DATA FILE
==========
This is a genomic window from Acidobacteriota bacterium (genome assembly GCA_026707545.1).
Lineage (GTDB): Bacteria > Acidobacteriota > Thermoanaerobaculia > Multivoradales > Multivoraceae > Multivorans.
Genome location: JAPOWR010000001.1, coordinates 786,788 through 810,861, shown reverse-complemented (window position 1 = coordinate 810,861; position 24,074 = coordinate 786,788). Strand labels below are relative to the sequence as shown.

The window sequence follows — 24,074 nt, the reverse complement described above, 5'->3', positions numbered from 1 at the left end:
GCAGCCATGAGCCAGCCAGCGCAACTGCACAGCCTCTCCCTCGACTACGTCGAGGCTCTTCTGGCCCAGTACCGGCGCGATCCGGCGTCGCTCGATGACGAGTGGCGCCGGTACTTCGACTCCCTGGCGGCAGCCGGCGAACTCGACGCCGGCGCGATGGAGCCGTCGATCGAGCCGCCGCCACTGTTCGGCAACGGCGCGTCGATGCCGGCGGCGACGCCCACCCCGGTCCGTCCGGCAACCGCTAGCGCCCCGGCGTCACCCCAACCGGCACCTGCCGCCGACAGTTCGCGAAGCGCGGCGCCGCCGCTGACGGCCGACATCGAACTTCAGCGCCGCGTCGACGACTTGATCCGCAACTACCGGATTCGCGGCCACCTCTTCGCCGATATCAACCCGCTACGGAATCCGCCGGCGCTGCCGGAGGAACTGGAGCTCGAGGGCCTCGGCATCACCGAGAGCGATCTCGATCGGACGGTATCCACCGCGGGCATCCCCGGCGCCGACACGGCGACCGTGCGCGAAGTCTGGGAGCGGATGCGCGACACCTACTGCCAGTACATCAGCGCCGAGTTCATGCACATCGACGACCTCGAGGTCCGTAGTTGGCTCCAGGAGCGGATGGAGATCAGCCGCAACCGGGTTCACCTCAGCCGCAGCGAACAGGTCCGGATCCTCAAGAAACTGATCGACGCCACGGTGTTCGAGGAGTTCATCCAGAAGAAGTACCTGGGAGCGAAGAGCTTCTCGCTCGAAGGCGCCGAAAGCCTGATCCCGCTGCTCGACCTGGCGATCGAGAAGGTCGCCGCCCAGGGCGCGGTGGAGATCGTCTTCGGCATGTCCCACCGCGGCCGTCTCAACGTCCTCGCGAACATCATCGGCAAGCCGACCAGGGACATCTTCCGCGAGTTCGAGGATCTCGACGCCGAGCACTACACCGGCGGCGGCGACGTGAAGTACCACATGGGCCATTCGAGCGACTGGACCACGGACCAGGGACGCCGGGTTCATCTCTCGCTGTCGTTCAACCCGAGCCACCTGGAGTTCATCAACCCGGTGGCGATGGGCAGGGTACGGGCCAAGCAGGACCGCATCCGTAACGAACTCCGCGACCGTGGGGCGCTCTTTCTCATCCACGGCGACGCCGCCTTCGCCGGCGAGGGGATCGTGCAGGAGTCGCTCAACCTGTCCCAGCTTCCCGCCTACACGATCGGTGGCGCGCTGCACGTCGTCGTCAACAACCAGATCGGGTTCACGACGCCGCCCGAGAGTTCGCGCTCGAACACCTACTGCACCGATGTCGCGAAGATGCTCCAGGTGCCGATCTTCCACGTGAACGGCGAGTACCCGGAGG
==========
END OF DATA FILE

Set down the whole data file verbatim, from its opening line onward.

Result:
This is a genomic window from Acidobacteriota bacterium (genome assembly GCA_026707545.1).
Lineage (GTDB): Bacteria > Acidobacteriota > Thermoanaerobaculia > Multivoradales > Multivoraceae > Multivorans.
Genome location: JAPOWR010000001.1, coordinates 786,788 through 810,861, shown reverse-complemented (window position 1 = coordinate 810,861; position 24,074 = coordinate 786,788). Strand labels below are relative to the sequence as shown.

The window sequence follows — 24,074 nt, the reverse complement described above, 5'->3', positions numbered from 1 at the left end:
GCAGCCATGAGCCAGCCAGCGCAACTGCACAGCCTCTCCCTCGACTACGTCGAGGCTCTTCTGGCCCAGTACCGGCGCGATCCGGCGTCGCTCGATGACGAGTGGCGCCGGTACTTCGACTCCCTGGCGGCAGCCGGCGAACTCGACGCCGGCGCGATGGAGCCGTCGATCGAGCCGCCGCCACTGTTCGGCAACGGCGCGTCGATGCCGGCGGCGACGCCCACCCCGGTCCGTCCGGCAACCGCTAGCGCCCCGGCGTCACCCCAACCGGCACCTGCCGCCGACAGTTCGCGAAGCGCGGCGCCGCCGCTGACGGCCGACATCGAACTTCAGCGCCGCGTCGACGACTTGATCCGCAACTACCGGATTCGCGGCCACCTCTTCGCCGATATCAACCCGCTACGGAATCCGCCGGCGCTGCCGGAGGAACTGGAGCTCGAGGGCCTCGGCATCACCGAGAGCGATCTCGATCGGACGGTATCCACCGCGGGCATCCCCGGCGCCGACACGGCGACCGTGCGCGAAGTCTGGGAGCGGATGCGCGACACCTACTGCCAGTACATCAGCGCCGAGTTCATGCACATCGACGACCTCGAGGTCCGTAGTTGGCTCCAGGAGCGGATGGAGATCAGCCGCAACCGGGTTCACCTCAGCCGCAGCGAACAGGTCCGGATCCTCAAGAAACTGATCGACGCCACGGTGTTCGAGGAGTTCATCCAGAAGAAGTACCTGGGAGCGAAGAGCTTCTCGCTCGAAGGCGCCGAAAGCCTGATCCCGCTGCTCGACCTGGCGATCGAGAAGGTCGCCGCCCAGGGCGCGGTGGAGATCGTCTTCGGCATGTCCCACCGCGGCCGTCTCAACGTCCTCGCGAACATCATCGGCAAGCCGACCAGGGACATCTTCCGCGAGTTCGAGGATCTCGACGCCGAGCACTACACCGGCGGCGGCGACGTGAAGTACCACATGGGCCATTCGAGCGACTGGACCACGGACCAGGGACGCCGGGTTCATCTCTCGCTGTCGTTCAACCCGAGCCACCTGGAGTTCATCAACCCGGTGGCGATGGGCAGGGTACGGGCCAAGCAGGACCGCATCCGTAACGAACTCCGCGACCGTGGGGCGCTCTTTCTCATCCACGGCGACGCCGCCTTCGCCGGCGAGGGGATCGTGCAGGAGTCGCTCAACCTGTCCCAGCTTCCCGCCTACACGATCGGTGGCGCGCTGCACGTCGTCGTCAACAACCAGATCGGGTTCACGACGCCGCCCGAGAGTTCGCGCTCGAACACCTACTGCACCGATGTCGCGAAGATGCTCCAGGTGCCGATCTTCCACGTGAACGGCGAGTACCCGGAGG